Car group tests

New Qashqai+2 vs Mazda 5

Nissan’s practical new Qashqai+2 meets the more conventional Mazda 5 in a fight for supremacy in the seven-seat MPV class...

New Qashqai+2 vs Mazda 5

If there’s one car that refuses to conform to traditional class boundaries, it’s the Nissan Qashqai. When it first appeared last year, the Japanese model turned the family market on its head by mixing a traditional hatchback driving experience with chunky SUV looks.

But Nissan hasn’t finished blurring class sectors just yet. The firm has now added an MPV twist to the Qashqai with an all-new seven-seat variant, which is intended to boost the flexibility of the British-built model.

The Qashqai+2 is based on a lengthened version of the standard car’s platform, and it squeezes the third row of seats into the boot.

As with the five-seater, the +2 is available with two or four-wheel drive. The additional seats add more than £1,450 to the price of the Qashqai, so our mid-range, front-wheel-drive 2.0 dCi Acenta will set you back £20,149.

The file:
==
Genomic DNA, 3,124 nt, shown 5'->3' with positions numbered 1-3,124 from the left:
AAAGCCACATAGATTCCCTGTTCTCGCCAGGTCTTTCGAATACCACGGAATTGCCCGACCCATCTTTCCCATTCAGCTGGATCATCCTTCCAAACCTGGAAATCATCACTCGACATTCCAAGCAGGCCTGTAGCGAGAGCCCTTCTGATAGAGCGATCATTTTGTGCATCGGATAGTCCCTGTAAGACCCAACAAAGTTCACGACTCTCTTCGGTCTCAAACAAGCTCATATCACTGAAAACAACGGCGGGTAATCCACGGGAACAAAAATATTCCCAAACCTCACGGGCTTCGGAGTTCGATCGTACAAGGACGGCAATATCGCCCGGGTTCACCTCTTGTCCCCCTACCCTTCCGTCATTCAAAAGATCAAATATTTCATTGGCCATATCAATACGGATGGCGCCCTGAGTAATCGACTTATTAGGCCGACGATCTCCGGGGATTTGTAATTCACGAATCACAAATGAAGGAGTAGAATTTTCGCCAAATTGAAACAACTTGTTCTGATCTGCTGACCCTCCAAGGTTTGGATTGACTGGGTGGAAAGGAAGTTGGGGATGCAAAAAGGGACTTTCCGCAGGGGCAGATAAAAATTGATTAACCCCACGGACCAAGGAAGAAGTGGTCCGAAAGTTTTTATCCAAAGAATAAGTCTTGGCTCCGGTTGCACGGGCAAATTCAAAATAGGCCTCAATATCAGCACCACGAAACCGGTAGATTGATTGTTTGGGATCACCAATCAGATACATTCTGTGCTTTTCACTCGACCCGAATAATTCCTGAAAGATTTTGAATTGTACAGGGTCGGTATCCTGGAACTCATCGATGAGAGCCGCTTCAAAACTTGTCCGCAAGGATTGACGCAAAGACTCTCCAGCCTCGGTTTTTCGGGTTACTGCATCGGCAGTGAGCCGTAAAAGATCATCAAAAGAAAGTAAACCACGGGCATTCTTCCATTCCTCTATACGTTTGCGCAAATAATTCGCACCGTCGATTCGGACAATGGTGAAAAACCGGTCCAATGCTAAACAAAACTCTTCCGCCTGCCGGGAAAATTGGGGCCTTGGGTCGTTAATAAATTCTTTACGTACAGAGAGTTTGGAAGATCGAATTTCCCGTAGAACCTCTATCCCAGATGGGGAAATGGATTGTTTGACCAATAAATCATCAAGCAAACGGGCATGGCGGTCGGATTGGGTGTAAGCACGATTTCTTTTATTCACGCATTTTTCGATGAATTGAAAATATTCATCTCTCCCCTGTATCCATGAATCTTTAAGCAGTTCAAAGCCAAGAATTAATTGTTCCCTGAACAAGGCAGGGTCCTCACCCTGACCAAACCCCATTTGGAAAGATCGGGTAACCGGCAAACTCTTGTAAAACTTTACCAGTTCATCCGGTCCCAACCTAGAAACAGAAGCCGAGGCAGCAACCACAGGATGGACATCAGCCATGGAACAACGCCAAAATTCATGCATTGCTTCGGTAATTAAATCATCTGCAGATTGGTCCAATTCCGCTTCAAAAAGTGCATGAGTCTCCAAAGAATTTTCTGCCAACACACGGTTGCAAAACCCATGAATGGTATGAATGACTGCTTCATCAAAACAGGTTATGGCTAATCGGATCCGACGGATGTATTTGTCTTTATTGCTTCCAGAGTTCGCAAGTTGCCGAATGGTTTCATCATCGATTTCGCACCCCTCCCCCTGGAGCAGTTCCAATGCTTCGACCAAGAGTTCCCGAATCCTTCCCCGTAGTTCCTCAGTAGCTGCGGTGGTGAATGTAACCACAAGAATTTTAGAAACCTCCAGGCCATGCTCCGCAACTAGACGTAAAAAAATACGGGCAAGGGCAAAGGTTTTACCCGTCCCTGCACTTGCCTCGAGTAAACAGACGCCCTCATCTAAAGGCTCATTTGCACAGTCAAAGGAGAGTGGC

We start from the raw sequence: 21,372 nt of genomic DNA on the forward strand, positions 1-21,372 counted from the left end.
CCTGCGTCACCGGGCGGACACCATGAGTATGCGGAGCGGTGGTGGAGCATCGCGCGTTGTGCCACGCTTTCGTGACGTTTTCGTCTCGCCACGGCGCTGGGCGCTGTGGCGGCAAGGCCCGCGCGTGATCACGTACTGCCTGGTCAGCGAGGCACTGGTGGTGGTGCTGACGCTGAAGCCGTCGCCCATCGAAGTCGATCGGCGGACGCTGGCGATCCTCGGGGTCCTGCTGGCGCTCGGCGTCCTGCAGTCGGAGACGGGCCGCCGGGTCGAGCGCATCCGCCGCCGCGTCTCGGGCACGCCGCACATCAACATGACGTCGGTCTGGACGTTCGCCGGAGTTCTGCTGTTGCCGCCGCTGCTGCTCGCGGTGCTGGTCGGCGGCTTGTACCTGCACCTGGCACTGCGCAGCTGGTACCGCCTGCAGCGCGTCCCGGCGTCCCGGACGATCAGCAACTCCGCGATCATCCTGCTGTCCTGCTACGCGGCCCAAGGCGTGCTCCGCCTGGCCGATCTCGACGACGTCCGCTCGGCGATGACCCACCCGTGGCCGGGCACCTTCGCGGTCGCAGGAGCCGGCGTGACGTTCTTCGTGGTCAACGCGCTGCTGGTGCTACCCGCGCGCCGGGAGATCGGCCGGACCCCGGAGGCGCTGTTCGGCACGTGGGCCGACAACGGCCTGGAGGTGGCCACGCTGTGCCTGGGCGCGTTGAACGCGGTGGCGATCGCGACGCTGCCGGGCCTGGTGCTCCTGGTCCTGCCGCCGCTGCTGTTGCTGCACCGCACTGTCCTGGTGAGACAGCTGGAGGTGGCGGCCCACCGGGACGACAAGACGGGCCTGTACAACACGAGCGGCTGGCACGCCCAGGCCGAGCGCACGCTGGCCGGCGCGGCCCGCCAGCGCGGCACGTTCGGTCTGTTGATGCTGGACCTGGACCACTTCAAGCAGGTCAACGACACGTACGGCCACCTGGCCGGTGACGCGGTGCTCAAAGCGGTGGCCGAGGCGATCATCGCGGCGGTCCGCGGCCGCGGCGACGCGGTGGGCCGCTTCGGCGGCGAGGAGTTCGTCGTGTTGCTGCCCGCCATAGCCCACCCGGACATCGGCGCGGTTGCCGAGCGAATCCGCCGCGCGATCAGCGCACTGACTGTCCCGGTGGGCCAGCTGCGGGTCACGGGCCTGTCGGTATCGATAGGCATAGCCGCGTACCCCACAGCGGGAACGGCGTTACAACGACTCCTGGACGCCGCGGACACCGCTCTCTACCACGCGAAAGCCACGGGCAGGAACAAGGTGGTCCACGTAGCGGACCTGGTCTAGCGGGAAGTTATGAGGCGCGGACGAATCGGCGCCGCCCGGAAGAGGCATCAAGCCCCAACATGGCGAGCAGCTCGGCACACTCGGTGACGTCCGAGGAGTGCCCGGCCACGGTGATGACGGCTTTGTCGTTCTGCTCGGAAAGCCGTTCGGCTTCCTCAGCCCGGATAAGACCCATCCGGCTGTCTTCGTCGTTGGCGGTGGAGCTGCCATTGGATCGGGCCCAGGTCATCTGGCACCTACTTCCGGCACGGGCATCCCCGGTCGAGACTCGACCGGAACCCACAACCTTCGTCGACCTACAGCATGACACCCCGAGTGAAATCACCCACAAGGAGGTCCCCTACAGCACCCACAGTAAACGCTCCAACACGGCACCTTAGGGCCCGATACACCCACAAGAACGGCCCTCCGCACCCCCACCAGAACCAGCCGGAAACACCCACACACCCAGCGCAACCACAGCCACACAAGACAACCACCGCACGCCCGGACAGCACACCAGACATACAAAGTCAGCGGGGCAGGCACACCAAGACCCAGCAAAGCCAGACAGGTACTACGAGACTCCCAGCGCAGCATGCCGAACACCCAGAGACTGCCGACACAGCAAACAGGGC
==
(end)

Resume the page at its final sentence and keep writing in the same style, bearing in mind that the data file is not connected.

At this price, the newcomer will face a whole host of talented compact MPV rivals. And one of the best in the business is the Mazda 5. With its versatile cabin, sliding rear doors and sharp driving dynamics, it proves that family motoring doesn’t have to be dull.

Pull out a brochure, and you’ll see that the £19,695 Mazda closely matches the Qashqai+2 in terms of space, value and performance. But which car will leave families in seventh heaven?


Both of our contenders offer seven seats – but that’s where the similarities end.

The Qashqai+2 won’t disappoint buyers who want a compact people carrier with a dash of distinctiveness. By adding a third row of seats, Nissan has further boosted the appeal of its crossover model. Its bold SUV-inspired looks haven’t been harmed by the increase in size, and neither has the driving experience.

But it’s simply not as flexible as the Mazda, which feels as if it has been designed from the inside out. Its cabin is a packaging masterpiece. The rearmost seats provide more room than those in the Nissan, the folding middle bench adds versatility, while the sliding doors are so clever you wonder why they’re not in wider use.

Add in the sharp driving dynamics, long list of standard kit and lower list price, and it’s a clear victory for the capable Mazda.

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